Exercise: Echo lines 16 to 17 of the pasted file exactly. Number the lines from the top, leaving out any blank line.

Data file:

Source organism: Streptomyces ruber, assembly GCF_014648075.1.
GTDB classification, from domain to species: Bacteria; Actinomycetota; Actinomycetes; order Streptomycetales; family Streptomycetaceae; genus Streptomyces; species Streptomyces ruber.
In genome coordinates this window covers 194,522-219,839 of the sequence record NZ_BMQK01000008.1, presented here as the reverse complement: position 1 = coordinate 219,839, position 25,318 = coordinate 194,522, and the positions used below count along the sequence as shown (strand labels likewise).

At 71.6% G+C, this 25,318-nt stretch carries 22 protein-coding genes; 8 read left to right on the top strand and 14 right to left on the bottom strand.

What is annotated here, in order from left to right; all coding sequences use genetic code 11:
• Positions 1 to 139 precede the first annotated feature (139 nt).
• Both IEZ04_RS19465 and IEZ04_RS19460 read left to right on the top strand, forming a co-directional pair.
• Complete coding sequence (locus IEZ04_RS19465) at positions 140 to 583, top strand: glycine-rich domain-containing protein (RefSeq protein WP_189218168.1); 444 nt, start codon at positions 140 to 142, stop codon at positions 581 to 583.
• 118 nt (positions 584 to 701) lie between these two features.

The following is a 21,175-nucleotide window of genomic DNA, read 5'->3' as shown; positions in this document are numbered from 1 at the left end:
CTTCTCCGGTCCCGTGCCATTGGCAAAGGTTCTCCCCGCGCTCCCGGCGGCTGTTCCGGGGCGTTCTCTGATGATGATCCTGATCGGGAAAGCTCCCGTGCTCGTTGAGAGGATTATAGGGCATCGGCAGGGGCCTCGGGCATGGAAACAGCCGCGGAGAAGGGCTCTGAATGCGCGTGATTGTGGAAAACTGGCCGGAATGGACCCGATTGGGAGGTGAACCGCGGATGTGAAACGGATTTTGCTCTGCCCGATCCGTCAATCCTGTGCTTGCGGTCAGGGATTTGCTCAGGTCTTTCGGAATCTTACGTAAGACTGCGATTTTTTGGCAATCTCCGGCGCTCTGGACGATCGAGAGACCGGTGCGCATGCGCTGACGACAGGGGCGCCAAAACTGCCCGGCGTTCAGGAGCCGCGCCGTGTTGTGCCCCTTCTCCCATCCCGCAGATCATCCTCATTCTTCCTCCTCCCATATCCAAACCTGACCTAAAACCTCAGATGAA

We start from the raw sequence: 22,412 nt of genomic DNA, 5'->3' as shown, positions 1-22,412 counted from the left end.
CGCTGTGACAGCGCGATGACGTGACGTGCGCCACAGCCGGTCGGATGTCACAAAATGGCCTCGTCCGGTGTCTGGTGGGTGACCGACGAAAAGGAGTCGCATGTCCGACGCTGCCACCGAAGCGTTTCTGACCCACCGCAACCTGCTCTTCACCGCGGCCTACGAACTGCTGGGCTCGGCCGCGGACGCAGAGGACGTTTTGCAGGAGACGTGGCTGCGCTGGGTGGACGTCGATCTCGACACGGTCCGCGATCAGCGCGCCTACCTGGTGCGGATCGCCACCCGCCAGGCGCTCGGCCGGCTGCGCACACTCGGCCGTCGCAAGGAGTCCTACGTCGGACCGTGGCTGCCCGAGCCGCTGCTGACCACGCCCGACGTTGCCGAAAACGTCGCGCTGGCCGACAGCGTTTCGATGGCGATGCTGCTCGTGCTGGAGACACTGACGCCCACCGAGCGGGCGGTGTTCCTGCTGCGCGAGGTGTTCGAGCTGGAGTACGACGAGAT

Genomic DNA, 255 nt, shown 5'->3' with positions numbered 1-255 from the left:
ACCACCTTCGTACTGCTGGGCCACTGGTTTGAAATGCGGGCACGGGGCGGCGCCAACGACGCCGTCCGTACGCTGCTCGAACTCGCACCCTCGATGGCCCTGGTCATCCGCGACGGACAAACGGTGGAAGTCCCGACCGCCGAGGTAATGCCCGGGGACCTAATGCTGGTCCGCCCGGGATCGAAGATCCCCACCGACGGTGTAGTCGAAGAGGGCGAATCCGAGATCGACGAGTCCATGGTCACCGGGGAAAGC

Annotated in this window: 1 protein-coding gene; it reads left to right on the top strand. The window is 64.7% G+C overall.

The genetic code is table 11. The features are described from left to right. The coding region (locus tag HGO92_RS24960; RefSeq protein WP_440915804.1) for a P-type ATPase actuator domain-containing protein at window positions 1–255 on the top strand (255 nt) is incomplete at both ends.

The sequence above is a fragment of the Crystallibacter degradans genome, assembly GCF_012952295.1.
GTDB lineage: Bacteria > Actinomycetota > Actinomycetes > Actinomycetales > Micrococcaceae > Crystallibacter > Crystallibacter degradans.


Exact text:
Annotated in this window: 1 protein-coding gene; it reads left to right on the top strand. The window is 64.7% G+C overall.

The genetic code is table 11. The features are described from left to right. The coding region (locus tag HGO92_RS24960; RefSeq protein WP_440915804.1) for a P-type ATPase actuator domain-containing protein at window positions 1–255 on the top strand (255 nt) is incomplete at both ends.